Thomas Jefferson Papers

Shotwell & Kinder to Thomas Jefferson, 24 December 1813

From Shotwell & Kinder

New York 24th 12 mo 1813

Respected Friend

Knowing the pleasure thou has in Improvements that promise Comfort to the Human Race; we have taken the liberty of sending thee a few yards of Cloth, sufficient for an over Coat which we beg thy acceptance of; it is the production of a great many Experiments, to render the Hair of Black Cattle from the Tanneries useful as Clothing, and various other Fabrics, and composed of one part common Wool and two parts Hair, we find that it can be worked with the same ease and facility as Wool alone, and believe it will prove equally durable; For Carpeting and some other uses we use no Wool—

We doubt not that at the present time, when our Country fears a want of similar Articles, it will be gratifying to thee to find that we have resources where they were the least looked for, and so extensive as to be of great importance to the American Family

We likewise hand thee a small pattern of one part Wool & three parts Hair, and are very Respectfully

Thy Assured Friends

Shotwell & Kinder

RC (MoSHi: TJC-BC); beneath dateline and salutation: “Thomas Jefferson”; endorsed by TJ as received 4 Feb. 1814 and so recorded in SJL.

On 23 July 1813 William Shotwell (ca. 1760–1837) and Arthur Kinder (d. after May 1821), merchants in New York City, patented a process for making cloth from a mixture of cattle hair and wool. On 4 Nov. they took out two additional patents, one for spinning and the other for carding “the hair of neat or black cattle.” The two men established the brokerage partnership of Shotwell & Kinder that same year and opened a factory to produce coarse cloth and carpeting in Rahway, New Jersey. With an initial capital of $400,000, the separately incorporated Patent Cloth Manufacturing Company was capable of producing 500 yards of their “Taurino” cloth daily. Shotwell’s son and namesake joined the firm in 1815, two years prior to its dissolution by mutual consent. The elder Shotwell, a Quaker who had received several patents while visiting England during the first decade of the nineteenth century, was a longtime resident of New York City. He continued the business as Shotwell & Son, brokers, into the mid-1820s (List of Patents description begins A List of Patents granted by the United States from April 10, 1790, to December 31, 1836, 1872 description ends , 127, 128; New York Daily Advertiser, 4 Mar. 1789; DNA: RG 29, CS, N.Y., New York, 1790, 1810–30; London Repertory of Arts, Manufactures, and Agriculture 10 [1807]: 464; 14 [1809]: 217–21; Longworth’s New York Directory description begins Longworth’s American Almanac, New-York Register, and City Directory, New York, 1796–1842 (title varies; cited by year of publication) description ends [1813], 173, 281; [1821], 258; [1825], 382; Baltimore Patriot & Evening Advertiser, 28 Oct. 1813; New York Commercial Advertiser, 29 June 1815, 24 Apr., 30 June 1817; Washington Daily National Intelligencer, 13 Nov. 1815; New-Bedford Mercury, 25 Aug. 1837).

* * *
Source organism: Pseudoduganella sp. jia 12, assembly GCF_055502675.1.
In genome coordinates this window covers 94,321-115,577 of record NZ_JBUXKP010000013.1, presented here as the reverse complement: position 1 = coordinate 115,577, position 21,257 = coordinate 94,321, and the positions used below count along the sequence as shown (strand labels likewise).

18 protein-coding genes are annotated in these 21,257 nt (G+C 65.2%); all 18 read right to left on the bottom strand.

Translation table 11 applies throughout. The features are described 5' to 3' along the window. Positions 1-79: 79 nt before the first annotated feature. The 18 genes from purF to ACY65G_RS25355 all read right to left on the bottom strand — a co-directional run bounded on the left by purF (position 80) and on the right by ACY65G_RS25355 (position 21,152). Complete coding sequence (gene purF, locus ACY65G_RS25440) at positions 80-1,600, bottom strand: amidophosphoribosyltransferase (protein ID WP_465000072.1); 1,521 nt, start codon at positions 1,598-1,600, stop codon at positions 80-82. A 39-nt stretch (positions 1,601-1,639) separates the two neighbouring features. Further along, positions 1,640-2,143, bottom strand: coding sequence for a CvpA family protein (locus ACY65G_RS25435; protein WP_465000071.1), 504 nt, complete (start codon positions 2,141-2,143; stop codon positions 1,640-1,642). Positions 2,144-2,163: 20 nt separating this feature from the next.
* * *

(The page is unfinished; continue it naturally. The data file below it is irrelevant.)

On this day Shotwell & Kinder sent a similar letter enclosing fabric samples to President James Madison (DLC: Madison Papers). A committee of the Society for the Promotion of Useful Arts in the State of New-York reported on 2 Mar. 1814 that Shotwell & Kinder’s Taurino cloth was strong, moisture resistant, lighter than wool cloth, durable, and thus a viable substitute material for carpets and overcoats and for felting in paper manufacture (Society for the Promotion of Useful Arts in the State of New-York, Transactions 3 [1814]: 251–2).

Index Entries

  • carpets search
  • cattle; hair used for textiles search
  • clothing; coats search
  • household articles; carpet search
  • Kinder, Arthur; identified search
  • Madison, James; Taurino fabric sent to search
  • manufacturing, household; cloth search
  • paper; manufacture of search
  • Shotwell, William; identified search
  • Shotwell & Kinder (New York firm); and Taurino cloth search
  • Shotwell & Kinder (New York firm); identified search
  • Shotwell & Kinder (New York firm); letters from search
  • Society for the Promotion of Useful Arts in the State of New-York; and Taurino cloth search
  • textiles; manufacturing search
  • textiles; Taurino search
  • wool; cloth search